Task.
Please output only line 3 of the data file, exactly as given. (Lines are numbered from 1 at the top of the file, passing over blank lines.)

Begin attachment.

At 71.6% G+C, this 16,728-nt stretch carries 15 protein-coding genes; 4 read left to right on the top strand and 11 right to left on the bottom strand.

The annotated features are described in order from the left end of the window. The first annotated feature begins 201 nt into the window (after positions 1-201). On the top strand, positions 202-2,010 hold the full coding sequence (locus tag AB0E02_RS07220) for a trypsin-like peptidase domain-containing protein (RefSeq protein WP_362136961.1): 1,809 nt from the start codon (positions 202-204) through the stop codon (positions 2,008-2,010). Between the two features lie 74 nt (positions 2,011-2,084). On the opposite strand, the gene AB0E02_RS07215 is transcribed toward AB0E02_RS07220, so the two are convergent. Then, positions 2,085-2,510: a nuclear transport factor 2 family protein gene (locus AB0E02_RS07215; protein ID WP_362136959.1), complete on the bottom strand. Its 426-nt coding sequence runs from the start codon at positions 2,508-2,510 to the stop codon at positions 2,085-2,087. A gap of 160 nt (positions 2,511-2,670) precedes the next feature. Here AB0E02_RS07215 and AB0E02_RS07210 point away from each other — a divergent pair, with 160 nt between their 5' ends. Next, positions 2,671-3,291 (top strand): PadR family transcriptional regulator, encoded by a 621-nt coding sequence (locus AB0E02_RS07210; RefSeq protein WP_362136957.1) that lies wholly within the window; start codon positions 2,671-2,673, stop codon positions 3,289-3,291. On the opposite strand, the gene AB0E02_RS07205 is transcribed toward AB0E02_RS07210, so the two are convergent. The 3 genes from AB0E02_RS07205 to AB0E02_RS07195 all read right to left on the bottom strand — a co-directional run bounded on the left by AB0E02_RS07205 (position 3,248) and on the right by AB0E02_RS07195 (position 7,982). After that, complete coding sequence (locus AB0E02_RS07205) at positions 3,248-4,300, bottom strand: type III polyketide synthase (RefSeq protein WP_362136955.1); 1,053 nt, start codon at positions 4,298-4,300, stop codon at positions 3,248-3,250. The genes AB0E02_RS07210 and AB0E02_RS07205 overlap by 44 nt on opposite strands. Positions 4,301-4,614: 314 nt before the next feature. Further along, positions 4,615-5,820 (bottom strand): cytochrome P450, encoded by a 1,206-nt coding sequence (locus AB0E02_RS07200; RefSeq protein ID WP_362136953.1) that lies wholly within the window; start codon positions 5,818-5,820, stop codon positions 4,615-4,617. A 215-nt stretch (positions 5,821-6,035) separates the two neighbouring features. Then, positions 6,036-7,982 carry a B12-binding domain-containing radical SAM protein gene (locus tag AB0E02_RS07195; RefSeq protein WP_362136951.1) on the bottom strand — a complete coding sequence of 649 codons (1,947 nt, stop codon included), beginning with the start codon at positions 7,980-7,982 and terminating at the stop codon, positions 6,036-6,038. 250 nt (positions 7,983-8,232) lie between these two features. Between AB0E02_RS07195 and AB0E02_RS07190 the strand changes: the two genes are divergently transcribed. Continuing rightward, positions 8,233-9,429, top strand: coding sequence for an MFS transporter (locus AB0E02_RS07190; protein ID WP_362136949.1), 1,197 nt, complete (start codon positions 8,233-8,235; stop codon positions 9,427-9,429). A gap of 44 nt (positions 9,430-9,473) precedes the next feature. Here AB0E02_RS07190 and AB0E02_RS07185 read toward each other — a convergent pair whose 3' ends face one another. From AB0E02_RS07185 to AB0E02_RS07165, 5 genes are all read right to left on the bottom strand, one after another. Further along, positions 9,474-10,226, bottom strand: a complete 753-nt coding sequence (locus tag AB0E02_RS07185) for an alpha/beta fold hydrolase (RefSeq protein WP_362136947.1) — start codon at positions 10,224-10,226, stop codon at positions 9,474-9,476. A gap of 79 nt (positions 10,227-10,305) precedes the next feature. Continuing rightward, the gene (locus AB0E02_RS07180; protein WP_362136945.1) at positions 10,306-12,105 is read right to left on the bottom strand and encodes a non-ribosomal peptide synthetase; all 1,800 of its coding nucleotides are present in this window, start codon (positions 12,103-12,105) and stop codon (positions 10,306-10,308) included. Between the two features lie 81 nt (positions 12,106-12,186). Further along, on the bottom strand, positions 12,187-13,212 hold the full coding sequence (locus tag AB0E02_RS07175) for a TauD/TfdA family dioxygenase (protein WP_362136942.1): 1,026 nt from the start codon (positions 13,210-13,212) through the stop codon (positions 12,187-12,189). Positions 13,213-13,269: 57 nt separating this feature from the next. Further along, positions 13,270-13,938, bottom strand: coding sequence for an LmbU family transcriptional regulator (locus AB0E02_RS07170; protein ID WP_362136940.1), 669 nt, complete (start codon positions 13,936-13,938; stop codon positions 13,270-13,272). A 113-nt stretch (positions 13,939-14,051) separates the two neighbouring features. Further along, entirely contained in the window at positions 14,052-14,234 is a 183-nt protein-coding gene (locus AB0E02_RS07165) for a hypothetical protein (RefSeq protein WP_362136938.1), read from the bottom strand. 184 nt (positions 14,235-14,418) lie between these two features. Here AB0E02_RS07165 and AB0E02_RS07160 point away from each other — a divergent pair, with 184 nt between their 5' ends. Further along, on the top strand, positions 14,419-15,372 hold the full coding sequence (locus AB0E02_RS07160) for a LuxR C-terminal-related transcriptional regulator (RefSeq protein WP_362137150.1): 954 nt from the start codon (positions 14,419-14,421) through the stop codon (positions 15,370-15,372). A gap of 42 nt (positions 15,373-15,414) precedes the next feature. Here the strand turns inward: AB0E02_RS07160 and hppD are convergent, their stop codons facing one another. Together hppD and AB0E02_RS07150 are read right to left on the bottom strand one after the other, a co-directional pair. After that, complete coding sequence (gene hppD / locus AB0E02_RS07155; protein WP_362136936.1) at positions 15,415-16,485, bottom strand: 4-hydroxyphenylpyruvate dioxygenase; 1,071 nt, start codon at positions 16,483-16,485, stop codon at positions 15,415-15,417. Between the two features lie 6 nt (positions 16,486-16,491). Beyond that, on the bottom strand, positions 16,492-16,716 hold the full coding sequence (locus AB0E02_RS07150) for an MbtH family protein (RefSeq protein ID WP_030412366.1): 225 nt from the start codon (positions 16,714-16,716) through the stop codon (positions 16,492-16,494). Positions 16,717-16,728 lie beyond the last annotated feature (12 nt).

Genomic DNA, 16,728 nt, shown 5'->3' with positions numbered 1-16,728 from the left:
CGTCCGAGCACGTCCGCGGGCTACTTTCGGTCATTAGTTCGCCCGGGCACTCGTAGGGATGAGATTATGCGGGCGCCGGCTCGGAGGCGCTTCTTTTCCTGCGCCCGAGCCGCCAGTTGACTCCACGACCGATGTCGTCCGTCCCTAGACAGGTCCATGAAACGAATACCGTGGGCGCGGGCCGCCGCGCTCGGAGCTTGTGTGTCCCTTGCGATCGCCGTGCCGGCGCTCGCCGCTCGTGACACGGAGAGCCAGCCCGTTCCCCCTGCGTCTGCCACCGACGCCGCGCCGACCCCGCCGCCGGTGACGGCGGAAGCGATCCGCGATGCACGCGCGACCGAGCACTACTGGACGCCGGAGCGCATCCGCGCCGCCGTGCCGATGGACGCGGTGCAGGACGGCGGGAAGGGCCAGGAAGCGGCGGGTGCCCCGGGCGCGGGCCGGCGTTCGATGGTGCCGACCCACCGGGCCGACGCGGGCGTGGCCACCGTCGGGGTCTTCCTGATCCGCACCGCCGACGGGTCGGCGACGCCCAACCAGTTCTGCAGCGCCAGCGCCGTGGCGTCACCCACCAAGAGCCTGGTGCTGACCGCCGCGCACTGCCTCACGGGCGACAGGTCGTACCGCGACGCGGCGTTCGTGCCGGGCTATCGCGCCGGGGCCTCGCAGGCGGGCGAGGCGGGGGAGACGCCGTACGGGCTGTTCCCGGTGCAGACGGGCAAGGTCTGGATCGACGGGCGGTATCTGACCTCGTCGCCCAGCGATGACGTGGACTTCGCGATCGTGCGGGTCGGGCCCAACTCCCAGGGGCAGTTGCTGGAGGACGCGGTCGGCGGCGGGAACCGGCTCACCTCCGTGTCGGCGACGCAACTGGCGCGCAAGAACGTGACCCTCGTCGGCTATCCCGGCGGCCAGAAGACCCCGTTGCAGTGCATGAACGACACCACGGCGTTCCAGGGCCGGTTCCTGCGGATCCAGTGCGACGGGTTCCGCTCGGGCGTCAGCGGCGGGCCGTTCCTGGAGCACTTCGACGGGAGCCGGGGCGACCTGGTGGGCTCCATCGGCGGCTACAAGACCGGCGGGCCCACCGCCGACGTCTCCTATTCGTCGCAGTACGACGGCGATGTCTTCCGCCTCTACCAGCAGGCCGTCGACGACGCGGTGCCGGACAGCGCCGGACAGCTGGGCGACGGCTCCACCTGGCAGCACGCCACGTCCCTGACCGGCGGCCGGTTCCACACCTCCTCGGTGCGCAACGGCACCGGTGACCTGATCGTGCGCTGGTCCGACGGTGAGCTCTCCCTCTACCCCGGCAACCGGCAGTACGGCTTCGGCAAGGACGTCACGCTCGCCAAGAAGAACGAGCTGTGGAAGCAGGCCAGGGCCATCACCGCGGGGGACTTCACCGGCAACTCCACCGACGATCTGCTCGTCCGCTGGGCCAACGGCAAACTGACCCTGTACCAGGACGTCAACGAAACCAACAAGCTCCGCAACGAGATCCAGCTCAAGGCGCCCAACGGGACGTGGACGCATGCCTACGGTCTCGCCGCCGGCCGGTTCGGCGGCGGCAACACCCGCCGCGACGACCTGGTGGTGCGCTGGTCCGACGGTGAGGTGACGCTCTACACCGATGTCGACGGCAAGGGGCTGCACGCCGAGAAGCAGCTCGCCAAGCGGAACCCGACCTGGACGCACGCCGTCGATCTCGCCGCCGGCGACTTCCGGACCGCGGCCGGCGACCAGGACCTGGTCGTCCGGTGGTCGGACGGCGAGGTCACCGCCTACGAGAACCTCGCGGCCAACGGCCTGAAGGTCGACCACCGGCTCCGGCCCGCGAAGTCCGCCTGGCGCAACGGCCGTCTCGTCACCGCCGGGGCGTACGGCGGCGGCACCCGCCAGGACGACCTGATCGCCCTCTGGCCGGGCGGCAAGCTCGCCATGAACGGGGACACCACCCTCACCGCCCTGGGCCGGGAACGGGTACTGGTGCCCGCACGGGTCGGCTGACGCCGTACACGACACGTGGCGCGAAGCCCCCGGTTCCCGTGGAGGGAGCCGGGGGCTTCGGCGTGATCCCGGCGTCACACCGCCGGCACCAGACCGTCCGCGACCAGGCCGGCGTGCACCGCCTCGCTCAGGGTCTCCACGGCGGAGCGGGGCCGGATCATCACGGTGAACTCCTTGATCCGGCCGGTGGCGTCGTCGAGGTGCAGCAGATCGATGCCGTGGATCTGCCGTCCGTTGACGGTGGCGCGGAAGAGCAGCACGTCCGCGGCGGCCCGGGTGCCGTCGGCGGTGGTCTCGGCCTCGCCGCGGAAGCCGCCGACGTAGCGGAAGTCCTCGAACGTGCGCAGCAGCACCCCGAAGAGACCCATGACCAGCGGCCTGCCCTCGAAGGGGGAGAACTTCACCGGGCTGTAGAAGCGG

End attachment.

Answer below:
Genomic DNA, 16,728 nt, shown 5'->3' with positions numbered 1-16,728 from the left: